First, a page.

Spectator 7 March 2015
In a cheeringly Dickensian fashion, the names of our supposed experts on grammar imply they want to bind writers (Lynne Truss); send them awry (Kingsley Amis); besmirch their prose (H.W. Fowler); deafen them with moos (Simon Heffer); or snort at their legitimate constructions (John Humphrys).
At first glance, Oliver Kamm appears happy to keep them company. A leader-writer for the Times and its resident authority on style, Kamm is the most small ‘c’ conservative man I know. If he has ever left home without cleaning his shoes — and I doubt that he has — he would have realised his mistake before reaching the end of his road, and rushed back to apply the polish. Instead of joining the pedants, however, Kamm batters them. Accidence Will Happen is a joyous and joyously liberating assault on ‘rules’ of grammar which are little more than a hodgepodge of contradictory superstitions.
Kamm’s weapons are erudition and raw polemical vigour. Berating people on superstitious stylistic grounds is worse than self-defeating, he says. ‘It undermines the cause of clear writing and damages appreciation of the real study of language.’
There is no literate reason for thinking end-of-sentence prepositions are prepositions to be scared of. And no reason not to start sentences with ‘and’. To shrilly insist on never splitting infinitives is to fall into the mistake first made by 18th-century grammarians that English is Latin. (It isn’t, by the way.) ‘The journalist was forced strenuously to insist he hadn’t fiddled his expenses’ is poor English. Does it mean the force used was strenuous or the denial was strenuous? Worse, like so many other pseudo-rules, it trips up writers and speakers, ties their tongues and dents their confidence
Unlike so many others who arbitrate on usage, Kamm relies on linguistic scholarship rather than the prohibitions of long-dead schoolmasters. No serious scholar believes that a language is anything other than what people write and speak. In language, you cannot be right against the world. If an ‘incorrect’ form is more widely understood than its alternative, it cannot be ‘wrong’. There is no external judge who can pass a guilty sentence on common usage for a reason Dr Johnson understood when he rejected proposals for an English version of the Académie Française. You cannot, he said, preserve obsolete words and forms when what makes them obsolete is the ‘general agreement to forbear’ them.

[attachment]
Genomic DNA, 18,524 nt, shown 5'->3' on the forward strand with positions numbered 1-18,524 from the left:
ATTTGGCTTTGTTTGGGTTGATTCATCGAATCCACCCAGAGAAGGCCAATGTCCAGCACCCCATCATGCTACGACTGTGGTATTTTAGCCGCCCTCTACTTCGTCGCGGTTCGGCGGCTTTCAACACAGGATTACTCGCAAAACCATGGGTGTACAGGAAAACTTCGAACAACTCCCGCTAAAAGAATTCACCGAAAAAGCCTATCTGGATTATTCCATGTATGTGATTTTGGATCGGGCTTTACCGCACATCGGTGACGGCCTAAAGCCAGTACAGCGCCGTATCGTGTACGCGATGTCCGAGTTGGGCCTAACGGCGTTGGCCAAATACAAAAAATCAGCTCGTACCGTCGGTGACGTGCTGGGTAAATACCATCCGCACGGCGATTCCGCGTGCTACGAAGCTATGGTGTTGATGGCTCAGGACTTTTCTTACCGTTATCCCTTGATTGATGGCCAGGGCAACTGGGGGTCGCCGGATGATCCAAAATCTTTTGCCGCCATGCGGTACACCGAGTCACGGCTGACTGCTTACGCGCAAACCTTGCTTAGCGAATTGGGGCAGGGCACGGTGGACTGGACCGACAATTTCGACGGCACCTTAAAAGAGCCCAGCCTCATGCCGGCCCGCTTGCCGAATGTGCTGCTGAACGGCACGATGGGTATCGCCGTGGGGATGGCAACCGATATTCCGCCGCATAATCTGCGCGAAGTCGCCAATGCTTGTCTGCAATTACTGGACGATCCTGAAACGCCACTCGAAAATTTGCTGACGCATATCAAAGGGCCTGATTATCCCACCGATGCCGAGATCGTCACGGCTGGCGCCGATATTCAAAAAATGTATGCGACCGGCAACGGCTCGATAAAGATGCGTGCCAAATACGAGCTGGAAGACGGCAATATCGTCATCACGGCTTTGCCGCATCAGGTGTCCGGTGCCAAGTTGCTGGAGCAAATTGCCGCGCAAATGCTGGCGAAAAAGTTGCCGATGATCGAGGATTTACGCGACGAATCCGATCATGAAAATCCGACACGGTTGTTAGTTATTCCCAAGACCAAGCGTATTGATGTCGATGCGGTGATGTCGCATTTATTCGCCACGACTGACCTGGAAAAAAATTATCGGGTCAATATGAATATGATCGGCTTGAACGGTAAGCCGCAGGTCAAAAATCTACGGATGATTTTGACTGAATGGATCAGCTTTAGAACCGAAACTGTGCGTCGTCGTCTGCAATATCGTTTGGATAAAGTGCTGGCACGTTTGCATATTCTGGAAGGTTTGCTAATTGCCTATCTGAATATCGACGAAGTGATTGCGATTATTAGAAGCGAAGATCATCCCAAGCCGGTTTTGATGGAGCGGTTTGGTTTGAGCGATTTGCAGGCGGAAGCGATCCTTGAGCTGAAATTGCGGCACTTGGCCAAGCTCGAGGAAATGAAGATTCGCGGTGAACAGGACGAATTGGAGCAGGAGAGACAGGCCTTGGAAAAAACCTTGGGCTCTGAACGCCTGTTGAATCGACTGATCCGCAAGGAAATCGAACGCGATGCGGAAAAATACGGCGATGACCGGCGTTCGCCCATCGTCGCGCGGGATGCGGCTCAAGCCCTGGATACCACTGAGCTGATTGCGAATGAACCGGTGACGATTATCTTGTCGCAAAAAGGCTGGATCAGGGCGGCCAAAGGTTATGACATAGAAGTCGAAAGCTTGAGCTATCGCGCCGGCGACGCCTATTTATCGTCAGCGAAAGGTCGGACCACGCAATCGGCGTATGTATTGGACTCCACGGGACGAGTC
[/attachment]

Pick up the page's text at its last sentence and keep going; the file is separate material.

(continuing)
You may regret that disinterested can now mean uninterested as well as impartial, although if you make a fuss you will betray your ignorance that in the 17th century disinterested meant uninterested too. You may want to ban people from starting sentences with ‘hopefully’ — although no pedant has explained why it is not also wrong to start sentences with ‘thankfully’ — but you will be fighting a losing battle against a living language, which is always changing. Your ‘rules’ will be no more than incoherent prejudices.
In their barren hearts, pedants must know this. I assume that not even Simon Heffer would call his wife and announce, ‘Darling, it’s I’. (But maybe I am doing him a disservice.)
Kamm is not a siren luring us into linguistic permissiveness. As he says, children master the complex grammar of their native tongue with astonishing speed. We already know grammar. (If we didn’t, we would not be understood.) Nor does Kamm argue that poor children should not master Standard English. It is the dialect of social advancement, and they need it to succeed in the world, whatever dialect they use at home or among their friends.
Rather he fights to allow Standard English to breathe. The second half of his book is an A-Z list of usage conundrums. It is the most sensible style guide I have read, not least because Kamm always puts clarity first. I have only had Accidence Will Happen for a week, and have already referred to it dozens of times.
If this book is a bestseller, as it may well be, its monument will be the liberated prose of the writers Kamm has freed. Instead of stumbling on the obstacles pedants have strewn in their path, they will concentrate on the hard but satisfying task of working out what they want to say and who they want to say it to. They will rise like lions from their slumber. They will cast off the chains of Truss, send the Heffer out to pasture, and in an indomitable voice cry, ‘Yes we Kamm!’
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This article first appeared in the print edition of The Spectator magazine, dated 7 March 2015